Kootenay Christian Fellowship has placed its Stanley Street church on the market and made an offer on the Savoy Lanes building.
Pastor Jim Reimer says their proposal has been conditionally accepted pending the sale of their current home. If the deal goes through, they would move their services and Our Daily Bread hot lunch program into the old bingo hall, which was most recently a Curves gym, but is currently vacant.
Reimer called the space “ideal” and noted it won’t require extensive renovation.
“This property will meet all our short-term and long-term goals if we can sell our current building and raise enough funds to purchase it,” he said.
“What excites us about this opportunity is we would be able to have Our Daily Bread in a non-residential area, have our church there, and in the future there’s enough property to build low-cost housing.”
Last year the church tried to buy the old Savoy Hotel next door and convert the top floor into small apartments.
However, estimates on renovating the century-old building, empty since a 2007 fire, were far higher than building new.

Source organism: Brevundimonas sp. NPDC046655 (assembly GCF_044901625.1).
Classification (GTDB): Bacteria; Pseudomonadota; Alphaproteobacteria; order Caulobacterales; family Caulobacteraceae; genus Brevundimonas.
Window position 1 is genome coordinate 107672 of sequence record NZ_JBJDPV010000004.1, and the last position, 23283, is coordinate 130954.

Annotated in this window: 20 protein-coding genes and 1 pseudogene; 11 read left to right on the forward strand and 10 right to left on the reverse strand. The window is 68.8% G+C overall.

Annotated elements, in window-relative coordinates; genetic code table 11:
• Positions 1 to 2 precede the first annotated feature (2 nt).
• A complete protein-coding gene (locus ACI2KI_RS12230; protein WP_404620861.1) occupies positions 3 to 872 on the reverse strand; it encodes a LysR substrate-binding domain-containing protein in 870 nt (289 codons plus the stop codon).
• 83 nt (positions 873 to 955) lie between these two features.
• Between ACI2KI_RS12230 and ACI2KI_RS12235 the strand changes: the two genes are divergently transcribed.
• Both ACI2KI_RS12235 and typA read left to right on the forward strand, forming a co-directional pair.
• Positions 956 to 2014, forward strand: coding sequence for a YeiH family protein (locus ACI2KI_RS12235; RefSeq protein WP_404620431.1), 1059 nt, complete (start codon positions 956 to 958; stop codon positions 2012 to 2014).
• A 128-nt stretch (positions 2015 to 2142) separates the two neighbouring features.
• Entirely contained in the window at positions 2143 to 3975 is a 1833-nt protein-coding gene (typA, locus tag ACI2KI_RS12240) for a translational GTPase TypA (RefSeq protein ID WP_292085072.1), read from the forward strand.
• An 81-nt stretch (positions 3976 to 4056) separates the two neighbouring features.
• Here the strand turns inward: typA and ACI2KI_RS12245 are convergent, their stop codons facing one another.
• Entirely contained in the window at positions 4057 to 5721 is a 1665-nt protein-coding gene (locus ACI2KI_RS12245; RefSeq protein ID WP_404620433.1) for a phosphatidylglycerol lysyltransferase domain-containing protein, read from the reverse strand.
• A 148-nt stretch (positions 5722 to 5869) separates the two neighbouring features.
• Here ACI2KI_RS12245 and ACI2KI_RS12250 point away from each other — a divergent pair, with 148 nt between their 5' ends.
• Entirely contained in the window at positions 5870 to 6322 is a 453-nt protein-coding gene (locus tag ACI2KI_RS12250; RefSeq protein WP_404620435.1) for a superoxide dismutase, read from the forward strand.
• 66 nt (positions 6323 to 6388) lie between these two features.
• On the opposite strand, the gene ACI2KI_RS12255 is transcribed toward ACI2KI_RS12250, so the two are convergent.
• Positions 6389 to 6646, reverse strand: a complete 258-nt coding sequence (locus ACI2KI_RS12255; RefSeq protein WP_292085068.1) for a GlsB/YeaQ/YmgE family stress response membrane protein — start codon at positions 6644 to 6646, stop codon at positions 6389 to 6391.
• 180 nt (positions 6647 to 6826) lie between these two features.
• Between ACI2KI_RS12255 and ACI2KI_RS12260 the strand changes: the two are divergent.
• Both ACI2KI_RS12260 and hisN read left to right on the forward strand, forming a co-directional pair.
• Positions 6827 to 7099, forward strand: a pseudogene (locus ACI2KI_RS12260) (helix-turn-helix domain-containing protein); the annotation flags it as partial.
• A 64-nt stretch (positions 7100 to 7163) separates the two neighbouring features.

“If we are able to purchase this property, we could fulfill our goals with less money,” Reimer says. “That’s the key for accessing money for low cost housing: property.”
This building sits on 0.9 of an acre.
The SPCA and bowling alley would remain in their present locations, and become a revenue source for the church, Reimer added.
“We’re not looking to terminate any leases but to have them continue on, because we don’t really need that extra space.”
The church listed its building for sale last week. There has already been one offer, but the prospective buyer couldn’t meet their conditions.
Even if it sells, that won’t be enough to cover the purchase of the Savoy Lanes, Reimer said, so he’s looking for 150 people willing to donate $1,000 each.
About $35,000 is also left over from the building fund established last year. Reimer says while some people asked for their money back when the Savoy Hotel deal fell through, many others told them to keep it.
That cash will be used to defray the cost of moving the commercial kitchen from their present location.
Reimer said ever since Our Daily Bread began, they have promised neighbours they would move to a non-residential area once the opportunity arose, “so we’re trying to keep our word.”
While he believes residents are more comfortable with the program now, “nevertheless, I think we would do a better job in this other building.”
Reimer said the money needed to purchase the Savoy Lanes is on top of the $75,000 required annually to operate Our Daily Bread.
The asking price on their Stanley Street building is $319,000, while the agreed purchase price on the Savoy Lanes is $1.5 million.